Wanna Save $100,000 on a Custom Home? Tennessee Couple Says Yes
, 30 May 2016 -- When it came time to retire in this modest town perched near the Kentucky state line, Jerry and Karen McKibben put their professional career experiences to work finding the perfect home to fit their needs.
Paris, Tennessee - When it came time to retire in this modest town perched near the Kentucky state line, Jerry and Karen McKibben put their professional career experiences to work finding the perfect home to fit their needs.
He was an engineer, and she was a customer-focused inside sales rep. They had lived in all kinds of houses over the years, from conventional site-built abodes to a 20th century-style trailer house that was already on the land they bought in rural Tennessee.
But as it turned out, Tennessee's little Paris, with its scaled-down replica of the Eiffel Tower and its claim to fame as home of the world's largest annual fish fry, proved to be the perfect place to find the custom home of the 21st century -- hiding in plain sight along Paris' so-called "mobile home row."
Of course, there have been no mobile homes built in the U.S. since June 1976, when new federal standards ushered in the era of the modern HUD-code manufactured home. So what the McKibbens found was an array of retailers with dozens of different models of contemporary factory-built homes on display.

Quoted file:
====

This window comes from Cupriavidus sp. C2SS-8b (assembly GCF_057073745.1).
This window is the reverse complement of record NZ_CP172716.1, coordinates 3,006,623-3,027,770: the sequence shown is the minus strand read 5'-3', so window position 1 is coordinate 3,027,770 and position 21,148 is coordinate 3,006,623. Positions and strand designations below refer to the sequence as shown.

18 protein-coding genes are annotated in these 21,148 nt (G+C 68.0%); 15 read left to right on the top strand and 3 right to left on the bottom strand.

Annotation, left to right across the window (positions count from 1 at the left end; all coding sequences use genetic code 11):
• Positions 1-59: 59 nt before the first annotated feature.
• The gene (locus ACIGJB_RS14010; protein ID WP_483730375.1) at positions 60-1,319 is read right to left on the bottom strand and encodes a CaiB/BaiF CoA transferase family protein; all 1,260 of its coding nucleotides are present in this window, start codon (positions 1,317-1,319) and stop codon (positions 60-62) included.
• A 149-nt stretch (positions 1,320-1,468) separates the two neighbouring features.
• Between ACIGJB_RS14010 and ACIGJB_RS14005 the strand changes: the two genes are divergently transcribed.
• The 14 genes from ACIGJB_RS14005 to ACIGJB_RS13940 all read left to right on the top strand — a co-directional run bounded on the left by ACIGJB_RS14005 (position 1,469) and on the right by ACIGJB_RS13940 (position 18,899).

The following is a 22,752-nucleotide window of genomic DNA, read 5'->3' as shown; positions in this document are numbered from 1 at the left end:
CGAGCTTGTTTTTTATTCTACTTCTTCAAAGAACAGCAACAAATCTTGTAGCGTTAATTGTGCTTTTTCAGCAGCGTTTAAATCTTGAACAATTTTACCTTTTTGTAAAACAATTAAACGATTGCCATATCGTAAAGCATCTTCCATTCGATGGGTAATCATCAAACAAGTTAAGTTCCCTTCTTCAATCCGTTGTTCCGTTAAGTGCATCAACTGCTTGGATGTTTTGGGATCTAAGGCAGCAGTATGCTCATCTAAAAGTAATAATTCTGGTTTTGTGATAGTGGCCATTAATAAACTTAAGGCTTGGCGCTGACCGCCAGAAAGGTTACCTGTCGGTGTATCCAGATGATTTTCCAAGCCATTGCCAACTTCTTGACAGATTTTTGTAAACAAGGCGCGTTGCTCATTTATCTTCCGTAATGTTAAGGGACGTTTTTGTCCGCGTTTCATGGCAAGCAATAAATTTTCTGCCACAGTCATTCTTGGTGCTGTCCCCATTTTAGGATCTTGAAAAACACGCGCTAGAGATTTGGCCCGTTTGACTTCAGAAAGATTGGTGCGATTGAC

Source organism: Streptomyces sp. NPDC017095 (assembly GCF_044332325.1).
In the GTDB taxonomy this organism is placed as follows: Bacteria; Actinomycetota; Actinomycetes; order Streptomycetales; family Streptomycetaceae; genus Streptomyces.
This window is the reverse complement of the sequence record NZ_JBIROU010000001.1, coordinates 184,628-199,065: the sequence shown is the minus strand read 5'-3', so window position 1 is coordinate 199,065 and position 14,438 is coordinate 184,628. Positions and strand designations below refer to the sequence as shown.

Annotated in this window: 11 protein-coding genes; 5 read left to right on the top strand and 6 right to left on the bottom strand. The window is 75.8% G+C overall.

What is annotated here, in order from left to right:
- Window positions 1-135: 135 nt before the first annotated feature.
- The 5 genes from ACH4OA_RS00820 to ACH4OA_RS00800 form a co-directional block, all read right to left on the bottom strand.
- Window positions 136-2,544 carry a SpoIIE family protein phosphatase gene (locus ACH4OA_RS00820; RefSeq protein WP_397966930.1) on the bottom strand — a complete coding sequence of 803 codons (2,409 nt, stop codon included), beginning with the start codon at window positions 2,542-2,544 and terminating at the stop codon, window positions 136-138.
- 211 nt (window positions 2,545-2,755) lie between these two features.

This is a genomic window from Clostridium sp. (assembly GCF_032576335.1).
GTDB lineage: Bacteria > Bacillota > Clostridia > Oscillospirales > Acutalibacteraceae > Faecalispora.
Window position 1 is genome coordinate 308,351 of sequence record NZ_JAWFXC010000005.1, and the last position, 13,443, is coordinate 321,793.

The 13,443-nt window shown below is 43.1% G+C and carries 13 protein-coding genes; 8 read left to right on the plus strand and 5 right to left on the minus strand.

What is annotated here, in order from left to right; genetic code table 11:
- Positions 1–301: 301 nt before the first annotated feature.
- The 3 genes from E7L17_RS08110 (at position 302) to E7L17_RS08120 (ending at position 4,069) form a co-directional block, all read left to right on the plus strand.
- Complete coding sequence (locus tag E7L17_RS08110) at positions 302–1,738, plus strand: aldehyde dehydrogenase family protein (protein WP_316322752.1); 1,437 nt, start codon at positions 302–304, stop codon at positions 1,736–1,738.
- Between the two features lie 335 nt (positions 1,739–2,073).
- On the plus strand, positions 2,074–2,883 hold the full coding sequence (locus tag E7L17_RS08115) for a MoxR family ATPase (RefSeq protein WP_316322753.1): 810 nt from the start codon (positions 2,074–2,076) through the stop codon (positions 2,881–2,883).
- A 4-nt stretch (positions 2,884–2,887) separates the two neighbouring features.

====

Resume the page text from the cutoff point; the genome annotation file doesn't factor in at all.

They settled on an upscale, residential-style manufactured by Sunshine Homes, which they discovered at Paris' Arrowhead Homes center.
Do they love their new home? Let them count the ways:
"Right now we're totally electric and the bills have plummeted," says Karen McKibben, the bill-payer of the household.
"The kind of construction, the methods of construction, the materials that were used, the appliances -- all those things … in my opinion make a manufactured home the better choice," over conventional on site building, says Jerry McKibben, the engineer.
Beautiful, inside and out
"It is difficult to tell it from any home out there -- stick built or otherwise," he added.
And then, there is the price tag: $80,000 for a high-tech home that would cost $180,000 for a comparable site-built model.
"If more people knew the standards and quality of the manufacturing of manufactured homes, then a lot more people would buy," says Karen McKibben.
See the McKibbens' new home and the exacting standards under which it was assembled in the factory in this edition of MHLivingNews' Inside MH: The Road Show. Watch the video here. ##
Photo caption: Jerry and Karen McKibben being interviewed by Inside MH's L. A. 'Tony' Kovach.
MHLivingNews.com and MHProNews.com are the leading trade publications for manufactured housing consumers and MH industry leaders who want up-to-date lifestyle and business news.
L. A. "Tony" Kovach, Publisher
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Submitted by suleman, suleman on Monday, 30 May 2016 at 10:43 AM
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